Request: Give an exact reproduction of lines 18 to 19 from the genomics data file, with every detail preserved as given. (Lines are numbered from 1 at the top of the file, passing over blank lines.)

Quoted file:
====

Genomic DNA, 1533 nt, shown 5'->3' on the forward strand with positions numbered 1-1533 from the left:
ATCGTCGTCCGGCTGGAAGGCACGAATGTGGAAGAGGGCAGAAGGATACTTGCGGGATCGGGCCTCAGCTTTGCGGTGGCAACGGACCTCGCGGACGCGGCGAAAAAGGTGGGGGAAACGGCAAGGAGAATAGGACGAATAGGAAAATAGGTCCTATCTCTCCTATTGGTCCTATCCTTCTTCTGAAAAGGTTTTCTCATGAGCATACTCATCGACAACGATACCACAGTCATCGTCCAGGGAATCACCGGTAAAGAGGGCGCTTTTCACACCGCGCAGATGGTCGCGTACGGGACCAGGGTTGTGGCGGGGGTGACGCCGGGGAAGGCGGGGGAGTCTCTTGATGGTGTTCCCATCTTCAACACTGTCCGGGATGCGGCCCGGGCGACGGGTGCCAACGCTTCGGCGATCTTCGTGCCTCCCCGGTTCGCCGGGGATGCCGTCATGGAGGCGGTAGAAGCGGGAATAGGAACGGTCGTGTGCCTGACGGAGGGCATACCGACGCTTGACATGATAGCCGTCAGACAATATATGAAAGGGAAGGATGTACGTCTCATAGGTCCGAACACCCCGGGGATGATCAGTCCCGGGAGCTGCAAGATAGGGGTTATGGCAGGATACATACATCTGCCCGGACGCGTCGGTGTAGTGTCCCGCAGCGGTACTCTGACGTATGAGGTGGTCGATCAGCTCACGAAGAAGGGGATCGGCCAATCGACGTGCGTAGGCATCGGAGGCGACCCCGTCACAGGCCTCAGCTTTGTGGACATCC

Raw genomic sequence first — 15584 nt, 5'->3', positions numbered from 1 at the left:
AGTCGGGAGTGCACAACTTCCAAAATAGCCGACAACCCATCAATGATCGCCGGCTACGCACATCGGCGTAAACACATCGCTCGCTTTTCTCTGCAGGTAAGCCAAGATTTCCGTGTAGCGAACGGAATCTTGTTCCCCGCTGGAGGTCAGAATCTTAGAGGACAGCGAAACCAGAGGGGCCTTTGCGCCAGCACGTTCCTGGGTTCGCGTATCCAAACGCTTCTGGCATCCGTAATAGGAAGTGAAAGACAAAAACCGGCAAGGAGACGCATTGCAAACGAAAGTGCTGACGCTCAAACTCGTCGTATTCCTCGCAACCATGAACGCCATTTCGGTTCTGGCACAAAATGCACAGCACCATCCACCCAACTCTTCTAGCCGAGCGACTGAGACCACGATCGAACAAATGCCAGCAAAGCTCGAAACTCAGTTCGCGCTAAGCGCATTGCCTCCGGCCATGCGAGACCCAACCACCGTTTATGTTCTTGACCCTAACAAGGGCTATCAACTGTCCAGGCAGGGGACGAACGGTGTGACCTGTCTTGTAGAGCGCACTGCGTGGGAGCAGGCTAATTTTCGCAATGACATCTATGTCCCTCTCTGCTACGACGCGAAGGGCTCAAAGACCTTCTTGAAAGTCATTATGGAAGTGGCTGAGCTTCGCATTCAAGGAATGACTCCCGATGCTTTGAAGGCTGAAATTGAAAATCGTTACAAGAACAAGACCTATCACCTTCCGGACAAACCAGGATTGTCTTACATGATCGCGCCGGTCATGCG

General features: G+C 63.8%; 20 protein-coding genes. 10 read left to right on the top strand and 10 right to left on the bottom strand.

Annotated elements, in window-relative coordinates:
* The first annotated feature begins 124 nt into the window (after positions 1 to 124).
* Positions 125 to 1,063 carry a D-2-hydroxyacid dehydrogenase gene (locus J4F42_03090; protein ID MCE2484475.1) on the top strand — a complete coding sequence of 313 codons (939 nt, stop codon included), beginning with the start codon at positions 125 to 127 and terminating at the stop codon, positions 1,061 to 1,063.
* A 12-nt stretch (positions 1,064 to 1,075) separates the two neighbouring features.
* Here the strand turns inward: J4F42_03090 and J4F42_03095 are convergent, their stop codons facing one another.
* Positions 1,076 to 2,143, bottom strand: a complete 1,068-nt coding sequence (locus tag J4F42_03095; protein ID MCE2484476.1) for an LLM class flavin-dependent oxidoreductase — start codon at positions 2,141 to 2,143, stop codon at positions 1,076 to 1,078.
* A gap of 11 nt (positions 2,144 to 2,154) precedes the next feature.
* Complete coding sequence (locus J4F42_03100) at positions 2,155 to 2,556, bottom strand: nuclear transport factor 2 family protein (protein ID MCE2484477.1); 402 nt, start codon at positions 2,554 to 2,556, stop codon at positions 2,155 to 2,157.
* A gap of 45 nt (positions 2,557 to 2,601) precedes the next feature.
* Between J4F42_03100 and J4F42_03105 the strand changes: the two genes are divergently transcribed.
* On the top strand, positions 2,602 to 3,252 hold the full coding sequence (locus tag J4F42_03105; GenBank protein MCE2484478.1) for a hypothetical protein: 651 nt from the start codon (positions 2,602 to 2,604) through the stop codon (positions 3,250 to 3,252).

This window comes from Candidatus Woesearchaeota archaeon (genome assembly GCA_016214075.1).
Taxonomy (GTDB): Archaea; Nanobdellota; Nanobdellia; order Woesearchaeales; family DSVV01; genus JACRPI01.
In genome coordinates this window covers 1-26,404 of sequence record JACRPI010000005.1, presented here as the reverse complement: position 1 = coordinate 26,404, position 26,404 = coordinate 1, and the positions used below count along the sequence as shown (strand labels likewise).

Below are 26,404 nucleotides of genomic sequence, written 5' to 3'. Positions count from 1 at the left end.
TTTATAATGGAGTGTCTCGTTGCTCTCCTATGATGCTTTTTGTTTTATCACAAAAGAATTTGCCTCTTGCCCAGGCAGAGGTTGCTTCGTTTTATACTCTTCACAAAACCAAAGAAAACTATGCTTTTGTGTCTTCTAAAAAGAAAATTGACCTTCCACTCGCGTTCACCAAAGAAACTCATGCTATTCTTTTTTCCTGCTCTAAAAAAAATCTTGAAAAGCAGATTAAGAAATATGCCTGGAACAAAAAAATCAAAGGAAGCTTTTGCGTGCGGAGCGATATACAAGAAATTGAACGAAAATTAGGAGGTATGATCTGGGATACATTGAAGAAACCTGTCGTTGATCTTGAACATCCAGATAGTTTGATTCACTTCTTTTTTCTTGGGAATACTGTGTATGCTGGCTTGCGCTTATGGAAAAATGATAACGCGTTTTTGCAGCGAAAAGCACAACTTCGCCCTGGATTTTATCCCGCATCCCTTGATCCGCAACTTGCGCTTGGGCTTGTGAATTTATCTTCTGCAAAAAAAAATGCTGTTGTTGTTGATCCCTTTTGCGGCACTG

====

Taxonomy (GTDB): Archaea; Nanobdellota; Nanobdellia; order Woesearchaeales; family DSVV01; genus JACRPI01.
In genome coordinates this window covers 1-26,404 of sequence record JACRPI010000005.1, presented here as the reverse complement: position 1 = coordinate 26,404, position 26,404 = coordinate 1, and the positions used below count along the sequence as shown (strand labels likewise).